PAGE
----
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TurboTax 2005 review: TurboTax 2005


Intuit TurboTax Premier for 2005 is the easiest-to-use tax-preparation software for do-it-yourself filers. This year's upgrades, though not dramatic, include a simplified interface that makes the tax interview easier to navigate. This is particularly helpful for nonlinear filers who like to jump between different sections--say, from wages to IRA contributions, then back to investment income. TurboTax 2005 excels at demystifying IRS terms and doing so in as few words possible. Intuit has done away with the much-hated mail-in rebates, and installation is easier now that federal and state editions are included with TurboTax Deluxe and Premier. Unlike its leading competitor, H&R Block TaxCut Premium 2005, TurboTax doesn't provide post-tax-return IRS audit support (with fees starting at $29.95 for a standard 1040 return), but we were impressed by its well-crafted and superior tax interview.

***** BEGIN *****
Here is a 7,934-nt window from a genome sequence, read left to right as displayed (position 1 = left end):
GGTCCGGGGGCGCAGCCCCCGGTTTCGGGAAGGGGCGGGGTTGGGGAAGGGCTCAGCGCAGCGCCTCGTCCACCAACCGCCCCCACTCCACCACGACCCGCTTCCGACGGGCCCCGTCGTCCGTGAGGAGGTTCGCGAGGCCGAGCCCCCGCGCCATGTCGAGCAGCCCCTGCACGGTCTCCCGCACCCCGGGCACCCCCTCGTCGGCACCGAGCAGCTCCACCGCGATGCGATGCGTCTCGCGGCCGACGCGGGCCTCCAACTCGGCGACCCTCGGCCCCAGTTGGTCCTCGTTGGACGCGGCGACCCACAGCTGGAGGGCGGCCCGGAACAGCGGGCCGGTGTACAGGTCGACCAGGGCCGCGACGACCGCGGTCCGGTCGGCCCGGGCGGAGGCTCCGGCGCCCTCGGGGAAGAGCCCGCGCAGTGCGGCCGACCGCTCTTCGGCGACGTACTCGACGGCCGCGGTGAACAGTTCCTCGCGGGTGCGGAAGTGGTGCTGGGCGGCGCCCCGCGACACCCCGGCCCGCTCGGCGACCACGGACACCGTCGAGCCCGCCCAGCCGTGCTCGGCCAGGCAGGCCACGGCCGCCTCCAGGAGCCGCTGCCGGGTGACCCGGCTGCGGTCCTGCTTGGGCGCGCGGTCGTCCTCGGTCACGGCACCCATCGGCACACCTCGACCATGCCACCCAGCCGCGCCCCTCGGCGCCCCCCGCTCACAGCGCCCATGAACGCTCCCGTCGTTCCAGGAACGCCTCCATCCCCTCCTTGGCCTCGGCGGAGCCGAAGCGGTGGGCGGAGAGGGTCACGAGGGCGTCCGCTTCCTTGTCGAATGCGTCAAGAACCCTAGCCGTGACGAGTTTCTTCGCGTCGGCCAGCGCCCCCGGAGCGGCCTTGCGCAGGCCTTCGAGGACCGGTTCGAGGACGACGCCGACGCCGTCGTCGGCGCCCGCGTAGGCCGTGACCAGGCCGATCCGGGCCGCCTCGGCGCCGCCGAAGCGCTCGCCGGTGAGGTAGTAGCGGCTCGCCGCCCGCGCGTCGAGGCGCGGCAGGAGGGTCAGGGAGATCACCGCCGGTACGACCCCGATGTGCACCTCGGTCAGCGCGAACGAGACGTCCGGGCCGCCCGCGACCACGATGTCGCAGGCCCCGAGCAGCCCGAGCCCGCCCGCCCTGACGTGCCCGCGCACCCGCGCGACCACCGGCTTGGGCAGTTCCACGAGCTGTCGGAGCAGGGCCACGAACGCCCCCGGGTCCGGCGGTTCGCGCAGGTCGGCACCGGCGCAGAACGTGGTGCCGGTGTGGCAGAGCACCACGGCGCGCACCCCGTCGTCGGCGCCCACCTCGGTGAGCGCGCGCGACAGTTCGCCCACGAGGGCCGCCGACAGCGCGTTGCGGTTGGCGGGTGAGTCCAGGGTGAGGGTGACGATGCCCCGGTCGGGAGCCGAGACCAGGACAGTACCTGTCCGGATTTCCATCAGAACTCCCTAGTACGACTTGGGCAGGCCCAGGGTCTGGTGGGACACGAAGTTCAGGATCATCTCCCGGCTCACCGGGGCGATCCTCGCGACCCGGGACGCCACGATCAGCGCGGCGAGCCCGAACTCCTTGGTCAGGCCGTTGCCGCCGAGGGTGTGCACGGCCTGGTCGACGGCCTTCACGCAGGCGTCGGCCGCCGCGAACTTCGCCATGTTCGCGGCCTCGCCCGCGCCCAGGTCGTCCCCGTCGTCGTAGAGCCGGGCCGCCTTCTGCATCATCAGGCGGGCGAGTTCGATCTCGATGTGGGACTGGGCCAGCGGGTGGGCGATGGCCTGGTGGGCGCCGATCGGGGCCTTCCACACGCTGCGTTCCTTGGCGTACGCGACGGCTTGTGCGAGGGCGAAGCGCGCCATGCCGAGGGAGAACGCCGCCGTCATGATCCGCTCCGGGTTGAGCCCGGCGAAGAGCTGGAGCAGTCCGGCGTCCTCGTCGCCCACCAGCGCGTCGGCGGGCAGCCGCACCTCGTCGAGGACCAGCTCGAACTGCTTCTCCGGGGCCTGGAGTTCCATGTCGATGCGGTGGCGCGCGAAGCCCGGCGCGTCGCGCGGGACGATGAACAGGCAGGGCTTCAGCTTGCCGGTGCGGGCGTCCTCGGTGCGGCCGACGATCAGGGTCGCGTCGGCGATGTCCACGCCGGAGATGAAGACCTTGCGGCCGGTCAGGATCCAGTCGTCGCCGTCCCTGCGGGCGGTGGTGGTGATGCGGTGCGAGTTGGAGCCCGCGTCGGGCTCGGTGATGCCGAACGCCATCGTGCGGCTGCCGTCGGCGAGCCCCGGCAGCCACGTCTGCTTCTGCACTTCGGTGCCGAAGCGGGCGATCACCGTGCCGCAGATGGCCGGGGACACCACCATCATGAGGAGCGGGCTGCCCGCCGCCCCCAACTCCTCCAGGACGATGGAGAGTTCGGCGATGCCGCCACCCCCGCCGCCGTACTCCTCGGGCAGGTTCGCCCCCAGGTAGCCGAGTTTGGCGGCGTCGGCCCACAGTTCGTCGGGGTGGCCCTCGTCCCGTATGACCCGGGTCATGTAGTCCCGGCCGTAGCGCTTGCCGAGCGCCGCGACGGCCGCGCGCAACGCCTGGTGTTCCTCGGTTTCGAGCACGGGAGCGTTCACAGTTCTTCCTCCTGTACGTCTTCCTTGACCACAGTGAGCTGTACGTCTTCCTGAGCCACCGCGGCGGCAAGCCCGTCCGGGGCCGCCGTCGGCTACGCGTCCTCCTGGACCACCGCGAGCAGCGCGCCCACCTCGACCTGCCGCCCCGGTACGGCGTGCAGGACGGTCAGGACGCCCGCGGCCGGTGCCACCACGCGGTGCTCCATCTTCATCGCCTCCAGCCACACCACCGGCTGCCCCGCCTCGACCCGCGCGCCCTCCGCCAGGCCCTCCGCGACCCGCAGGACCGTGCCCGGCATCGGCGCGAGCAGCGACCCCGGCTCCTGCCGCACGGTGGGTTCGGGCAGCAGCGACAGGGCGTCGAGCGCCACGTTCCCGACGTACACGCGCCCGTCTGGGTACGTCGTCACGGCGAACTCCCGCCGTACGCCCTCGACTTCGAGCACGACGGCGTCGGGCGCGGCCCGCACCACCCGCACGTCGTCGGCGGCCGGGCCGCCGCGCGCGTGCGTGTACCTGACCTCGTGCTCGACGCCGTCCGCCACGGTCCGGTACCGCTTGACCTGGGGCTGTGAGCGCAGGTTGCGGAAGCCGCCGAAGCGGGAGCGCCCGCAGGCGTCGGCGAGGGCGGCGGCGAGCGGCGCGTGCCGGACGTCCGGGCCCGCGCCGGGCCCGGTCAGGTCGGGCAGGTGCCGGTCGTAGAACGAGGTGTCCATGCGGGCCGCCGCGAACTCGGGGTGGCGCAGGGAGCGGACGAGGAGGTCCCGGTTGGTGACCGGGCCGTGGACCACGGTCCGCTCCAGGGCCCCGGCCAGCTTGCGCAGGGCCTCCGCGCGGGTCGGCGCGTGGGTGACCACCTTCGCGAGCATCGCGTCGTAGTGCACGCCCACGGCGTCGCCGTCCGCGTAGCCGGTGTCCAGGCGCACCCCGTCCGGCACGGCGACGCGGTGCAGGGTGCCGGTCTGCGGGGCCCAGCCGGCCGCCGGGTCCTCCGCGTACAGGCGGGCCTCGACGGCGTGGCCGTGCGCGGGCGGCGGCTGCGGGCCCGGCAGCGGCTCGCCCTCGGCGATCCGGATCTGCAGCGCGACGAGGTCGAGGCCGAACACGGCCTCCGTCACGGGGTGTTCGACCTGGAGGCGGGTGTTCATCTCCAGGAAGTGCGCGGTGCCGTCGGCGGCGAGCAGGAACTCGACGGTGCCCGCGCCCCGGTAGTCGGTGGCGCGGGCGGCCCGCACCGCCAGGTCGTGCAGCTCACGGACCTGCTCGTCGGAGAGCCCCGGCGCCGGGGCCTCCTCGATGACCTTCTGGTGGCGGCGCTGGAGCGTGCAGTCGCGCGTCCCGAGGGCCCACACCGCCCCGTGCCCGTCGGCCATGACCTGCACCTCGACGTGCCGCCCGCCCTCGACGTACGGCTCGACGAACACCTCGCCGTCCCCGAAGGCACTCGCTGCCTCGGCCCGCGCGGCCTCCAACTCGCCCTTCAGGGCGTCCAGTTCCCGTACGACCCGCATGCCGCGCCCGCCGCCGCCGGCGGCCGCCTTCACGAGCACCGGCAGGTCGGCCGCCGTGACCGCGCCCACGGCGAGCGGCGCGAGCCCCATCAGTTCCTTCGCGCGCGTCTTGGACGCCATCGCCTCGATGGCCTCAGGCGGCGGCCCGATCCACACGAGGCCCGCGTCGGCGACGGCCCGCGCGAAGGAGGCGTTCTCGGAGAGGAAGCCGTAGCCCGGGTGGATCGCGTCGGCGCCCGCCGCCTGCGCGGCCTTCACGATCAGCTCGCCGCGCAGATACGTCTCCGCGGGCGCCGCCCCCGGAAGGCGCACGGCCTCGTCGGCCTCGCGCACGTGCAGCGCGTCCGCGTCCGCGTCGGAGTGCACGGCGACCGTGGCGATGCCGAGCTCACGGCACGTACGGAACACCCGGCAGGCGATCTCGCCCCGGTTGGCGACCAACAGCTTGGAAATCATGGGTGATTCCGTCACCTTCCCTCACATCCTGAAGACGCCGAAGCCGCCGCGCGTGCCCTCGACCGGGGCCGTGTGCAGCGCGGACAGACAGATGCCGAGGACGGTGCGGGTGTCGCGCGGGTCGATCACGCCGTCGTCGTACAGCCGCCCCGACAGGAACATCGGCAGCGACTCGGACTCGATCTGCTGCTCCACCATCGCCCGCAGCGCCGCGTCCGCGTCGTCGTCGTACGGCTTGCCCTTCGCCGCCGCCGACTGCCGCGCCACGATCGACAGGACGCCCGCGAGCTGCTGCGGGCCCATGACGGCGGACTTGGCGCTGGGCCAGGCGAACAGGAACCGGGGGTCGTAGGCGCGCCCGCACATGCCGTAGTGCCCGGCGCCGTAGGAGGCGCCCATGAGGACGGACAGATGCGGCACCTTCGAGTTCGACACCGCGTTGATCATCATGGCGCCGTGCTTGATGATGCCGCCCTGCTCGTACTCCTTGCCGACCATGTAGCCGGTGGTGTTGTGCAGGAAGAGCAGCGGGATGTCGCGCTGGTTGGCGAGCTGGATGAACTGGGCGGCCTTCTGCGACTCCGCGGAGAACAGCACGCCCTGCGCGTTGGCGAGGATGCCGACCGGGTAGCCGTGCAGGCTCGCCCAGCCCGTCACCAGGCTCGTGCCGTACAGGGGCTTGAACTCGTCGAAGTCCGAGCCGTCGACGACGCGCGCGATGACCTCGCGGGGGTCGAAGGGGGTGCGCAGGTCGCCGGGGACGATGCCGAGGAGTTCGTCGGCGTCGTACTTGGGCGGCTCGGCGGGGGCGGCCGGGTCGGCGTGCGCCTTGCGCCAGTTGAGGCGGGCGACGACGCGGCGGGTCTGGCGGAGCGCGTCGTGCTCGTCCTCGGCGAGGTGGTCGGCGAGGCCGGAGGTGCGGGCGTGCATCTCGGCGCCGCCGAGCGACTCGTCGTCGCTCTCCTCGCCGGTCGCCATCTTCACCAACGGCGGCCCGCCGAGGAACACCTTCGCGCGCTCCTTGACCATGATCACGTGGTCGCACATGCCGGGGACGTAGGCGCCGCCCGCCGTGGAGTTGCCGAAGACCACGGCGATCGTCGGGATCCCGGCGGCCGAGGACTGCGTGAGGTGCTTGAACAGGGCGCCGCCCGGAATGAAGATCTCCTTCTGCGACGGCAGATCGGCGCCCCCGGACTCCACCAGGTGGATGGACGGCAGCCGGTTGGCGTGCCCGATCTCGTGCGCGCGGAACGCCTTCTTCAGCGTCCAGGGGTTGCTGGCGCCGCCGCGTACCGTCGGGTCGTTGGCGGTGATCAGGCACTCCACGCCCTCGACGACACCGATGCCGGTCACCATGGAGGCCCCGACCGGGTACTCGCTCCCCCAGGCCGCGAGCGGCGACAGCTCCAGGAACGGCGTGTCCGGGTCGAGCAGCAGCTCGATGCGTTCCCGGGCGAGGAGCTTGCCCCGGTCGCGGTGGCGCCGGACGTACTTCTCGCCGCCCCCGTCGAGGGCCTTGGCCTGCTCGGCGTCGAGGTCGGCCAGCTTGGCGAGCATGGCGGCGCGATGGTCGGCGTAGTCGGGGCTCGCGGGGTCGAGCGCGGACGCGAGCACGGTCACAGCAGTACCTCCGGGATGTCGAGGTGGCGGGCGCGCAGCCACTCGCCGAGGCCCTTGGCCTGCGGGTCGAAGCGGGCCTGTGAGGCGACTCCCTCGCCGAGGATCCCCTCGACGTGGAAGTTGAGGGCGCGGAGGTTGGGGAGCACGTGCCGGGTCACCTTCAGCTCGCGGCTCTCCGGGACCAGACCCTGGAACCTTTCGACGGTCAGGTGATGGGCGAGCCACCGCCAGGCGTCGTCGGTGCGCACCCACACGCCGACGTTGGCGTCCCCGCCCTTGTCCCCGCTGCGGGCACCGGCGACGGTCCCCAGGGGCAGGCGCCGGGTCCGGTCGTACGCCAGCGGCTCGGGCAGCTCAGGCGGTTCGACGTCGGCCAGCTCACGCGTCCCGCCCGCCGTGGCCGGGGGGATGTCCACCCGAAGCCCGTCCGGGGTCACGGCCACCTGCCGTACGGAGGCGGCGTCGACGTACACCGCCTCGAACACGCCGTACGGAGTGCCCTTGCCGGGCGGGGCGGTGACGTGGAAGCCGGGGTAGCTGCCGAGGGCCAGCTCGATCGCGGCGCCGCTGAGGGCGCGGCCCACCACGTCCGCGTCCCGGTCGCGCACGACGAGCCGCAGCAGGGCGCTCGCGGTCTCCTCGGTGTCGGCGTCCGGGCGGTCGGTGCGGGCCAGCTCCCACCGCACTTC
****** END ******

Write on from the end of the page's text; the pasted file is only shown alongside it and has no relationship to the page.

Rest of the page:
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8.0

TurboTax 2005

The Good

Intuit TurboTax 2005 provides an easy-to-understand tax interview; well-written explanations of IRS jargon; includes TurboTax ItsDeductible for itemizing noncash charitable contributions.

The Bad

TurboTax 2005 offers no free IRS audit support.

The Bottom Line

Intuit TurboTax Premier 2005 is the best ease-of-use choice for filers with complex returns. If you have investment, rental, and small-business income--and you hate paying usurious accountant fees--buy this program.
TurboTax Premier 2005

Editors' note: We previously stated that Intuit TurboTax does not provide IRS audit support. It does, but unlike H&R Block TaxCut, Intuit charges a fee for its TurboTax IRS audit support, starting at $29.95 for a standard 1040 return. (1/3/2006)